WASHINGTON (Thomson Reuters Foundation) - The chief U.S. securities regulator has thrown a shadow over civil society groups’ hopes that the agency would reissue broad rules on corporate disclosure on conflict minerals and payments to governments for natural resource extraction.
The U.S. Congress has required these disclosures as a way to combat corruption by allowing citizens to see how much companies pay their governments for the right to extract oil, gas and minerals, and requiring companies to trace whether they use minerals from the conflict zone of the Democratic Republic of Congo in their products.
The oil industry, led by the American Petroleum Institute, has challenged how the Securities and Exchange Commission wrote the disclosure regulations on natural resource extraction, arguing that the agency had over-reached by writing the rule too broadly and that its rules were anti-competitive and burdensome. A similar legal challenge has been filed on the contract minerals rules.
The U.S. district court partially agreed with the oil companies’ argument and sent the natural resource disclosure rules, known as Dodd-Frank Section 1504, back to the SEC. It said the SEC must revisit the issue and at least explain more effectively why it required companies to make the disclosures public and in such detail.
SEC Chairwoman Mary Jo White on Oct. 3 raised the spectre of a narrow ruling. She discussed in a speech the importance of an independent securities agency, one that sticks to its mandate of protecting the investor’s financial interests and the smooth functioning of capital markets. And she questioned using mandatory disclosure as a weapon to exert societal pressure on companies to change their behaviour.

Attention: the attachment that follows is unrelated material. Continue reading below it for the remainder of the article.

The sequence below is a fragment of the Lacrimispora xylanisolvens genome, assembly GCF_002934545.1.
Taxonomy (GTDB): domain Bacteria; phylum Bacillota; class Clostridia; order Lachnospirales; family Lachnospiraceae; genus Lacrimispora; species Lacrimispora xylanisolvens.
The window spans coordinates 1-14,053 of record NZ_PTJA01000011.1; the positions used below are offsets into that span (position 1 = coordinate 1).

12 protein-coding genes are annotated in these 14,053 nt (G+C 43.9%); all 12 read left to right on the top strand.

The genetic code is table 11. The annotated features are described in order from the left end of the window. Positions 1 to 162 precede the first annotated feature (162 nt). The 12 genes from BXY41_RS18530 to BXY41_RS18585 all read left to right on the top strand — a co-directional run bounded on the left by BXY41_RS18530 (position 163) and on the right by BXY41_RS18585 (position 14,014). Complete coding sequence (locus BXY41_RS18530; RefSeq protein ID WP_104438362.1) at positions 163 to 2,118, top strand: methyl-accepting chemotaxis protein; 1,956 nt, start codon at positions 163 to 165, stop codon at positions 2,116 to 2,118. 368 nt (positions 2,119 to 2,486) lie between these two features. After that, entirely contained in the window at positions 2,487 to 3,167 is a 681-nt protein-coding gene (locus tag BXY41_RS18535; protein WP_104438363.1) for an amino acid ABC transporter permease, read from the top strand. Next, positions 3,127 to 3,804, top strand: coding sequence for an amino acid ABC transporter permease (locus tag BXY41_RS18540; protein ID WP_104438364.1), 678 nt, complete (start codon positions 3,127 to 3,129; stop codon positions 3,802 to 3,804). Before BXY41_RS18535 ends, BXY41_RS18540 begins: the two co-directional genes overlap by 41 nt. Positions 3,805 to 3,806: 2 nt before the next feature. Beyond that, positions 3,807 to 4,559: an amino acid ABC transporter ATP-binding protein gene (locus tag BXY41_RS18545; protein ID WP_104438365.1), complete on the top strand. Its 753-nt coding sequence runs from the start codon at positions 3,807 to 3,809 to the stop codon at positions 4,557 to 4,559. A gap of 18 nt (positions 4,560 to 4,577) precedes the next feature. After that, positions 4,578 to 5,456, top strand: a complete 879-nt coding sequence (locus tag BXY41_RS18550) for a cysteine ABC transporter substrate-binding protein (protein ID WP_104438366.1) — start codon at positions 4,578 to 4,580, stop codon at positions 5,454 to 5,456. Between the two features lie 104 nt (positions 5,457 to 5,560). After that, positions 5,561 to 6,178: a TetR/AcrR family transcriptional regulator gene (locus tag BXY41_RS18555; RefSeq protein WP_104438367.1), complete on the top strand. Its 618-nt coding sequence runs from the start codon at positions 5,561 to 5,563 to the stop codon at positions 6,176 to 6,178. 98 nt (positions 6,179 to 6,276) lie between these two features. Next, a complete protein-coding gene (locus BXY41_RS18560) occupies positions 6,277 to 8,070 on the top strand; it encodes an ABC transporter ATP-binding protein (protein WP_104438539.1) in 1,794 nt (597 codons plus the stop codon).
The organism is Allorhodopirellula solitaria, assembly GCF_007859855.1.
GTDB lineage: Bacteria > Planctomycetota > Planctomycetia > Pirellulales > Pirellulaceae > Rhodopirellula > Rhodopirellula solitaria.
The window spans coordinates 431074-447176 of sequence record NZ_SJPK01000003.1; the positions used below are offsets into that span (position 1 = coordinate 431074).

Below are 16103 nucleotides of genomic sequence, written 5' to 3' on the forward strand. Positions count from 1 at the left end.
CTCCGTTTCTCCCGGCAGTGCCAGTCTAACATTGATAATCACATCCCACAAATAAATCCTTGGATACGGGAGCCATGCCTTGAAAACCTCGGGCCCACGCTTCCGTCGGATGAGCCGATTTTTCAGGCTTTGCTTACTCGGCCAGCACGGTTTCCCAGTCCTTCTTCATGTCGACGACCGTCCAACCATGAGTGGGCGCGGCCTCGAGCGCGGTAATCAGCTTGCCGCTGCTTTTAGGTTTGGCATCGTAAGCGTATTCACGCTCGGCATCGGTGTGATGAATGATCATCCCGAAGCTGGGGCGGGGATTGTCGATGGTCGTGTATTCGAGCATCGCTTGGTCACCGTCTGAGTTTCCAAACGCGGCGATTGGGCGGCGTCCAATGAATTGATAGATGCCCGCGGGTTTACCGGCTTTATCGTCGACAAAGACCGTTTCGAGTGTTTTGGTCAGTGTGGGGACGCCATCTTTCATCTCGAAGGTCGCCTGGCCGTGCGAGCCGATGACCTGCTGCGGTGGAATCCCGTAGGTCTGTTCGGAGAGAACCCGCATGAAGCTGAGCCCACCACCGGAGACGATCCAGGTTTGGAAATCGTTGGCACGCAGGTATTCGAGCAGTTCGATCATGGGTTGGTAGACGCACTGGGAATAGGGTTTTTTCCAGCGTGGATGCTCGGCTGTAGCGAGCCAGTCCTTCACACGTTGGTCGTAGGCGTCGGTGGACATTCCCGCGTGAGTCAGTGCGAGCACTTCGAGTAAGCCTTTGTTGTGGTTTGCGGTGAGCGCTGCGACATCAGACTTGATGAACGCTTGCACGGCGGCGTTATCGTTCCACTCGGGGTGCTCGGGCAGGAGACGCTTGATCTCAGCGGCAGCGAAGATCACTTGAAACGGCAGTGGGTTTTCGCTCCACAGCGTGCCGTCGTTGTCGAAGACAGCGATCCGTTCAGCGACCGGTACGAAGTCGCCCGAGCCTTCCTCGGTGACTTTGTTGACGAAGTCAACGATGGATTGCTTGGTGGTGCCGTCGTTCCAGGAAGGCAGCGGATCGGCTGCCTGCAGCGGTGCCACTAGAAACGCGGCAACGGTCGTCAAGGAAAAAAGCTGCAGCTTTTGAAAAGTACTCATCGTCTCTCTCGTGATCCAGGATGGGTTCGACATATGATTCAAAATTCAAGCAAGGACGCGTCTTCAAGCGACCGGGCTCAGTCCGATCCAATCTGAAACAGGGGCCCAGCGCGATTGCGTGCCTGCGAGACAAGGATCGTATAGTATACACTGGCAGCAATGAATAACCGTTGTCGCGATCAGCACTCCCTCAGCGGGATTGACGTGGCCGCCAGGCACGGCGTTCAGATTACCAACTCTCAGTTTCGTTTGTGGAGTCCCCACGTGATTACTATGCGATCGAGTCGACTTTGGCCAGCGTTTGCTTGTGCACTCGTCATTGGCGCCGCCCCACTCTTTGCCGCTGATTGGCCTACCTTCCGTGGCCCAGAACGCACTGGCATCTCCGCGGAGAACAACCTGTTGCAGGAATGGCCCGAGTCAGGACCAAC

“That is not to say that the goals of such mandates are not laudable. Indeed, most are. Seeking to improve safety in mines for workers or to end horrible human rights atrocities in the Democratic Republic of the Congo are compelling objectives, which, as a citizen, I wholeheartedly share,” she said in the speech.
“But, as the Chair of the SEC, I must question, as a policy matter, using the federal securities laws and the SEC’s powers of mandatory disclosure to accomplish these goals.”
Not that the SEC would ignore a statute. “Instead, in such cases, we can, unless no leeway is given, write the rule in a way that best comports with our view of our mission and tries to mitigate the costs, so long as we faithfully carry out Congress’ mandate,” she said.
Ian Gary, senior policy manager for extractive industries at Oxfam America, however, said that a strong rule requiring detailed public disclosure of payments for natural resources has an important dual purpose: It both informs investors about material risks and informs citizens about government revenues derived from those sectors.
“There has been a strong and clear demand from investors for extractive industry sector-specific information, whether reserves reporting or payment reporting. Investors worth over $5.6 trillion in assets under management wrote to the SEC in August telling the agency to reissue a strong rule,” Gary said in an email to Thomson Reuters Foundation.
The SEC has not said when it might issue updated regulations. The European Union meanwhile has agreed to similar regulations for broad public disclosure by publicly traded companies on their natural resource payments.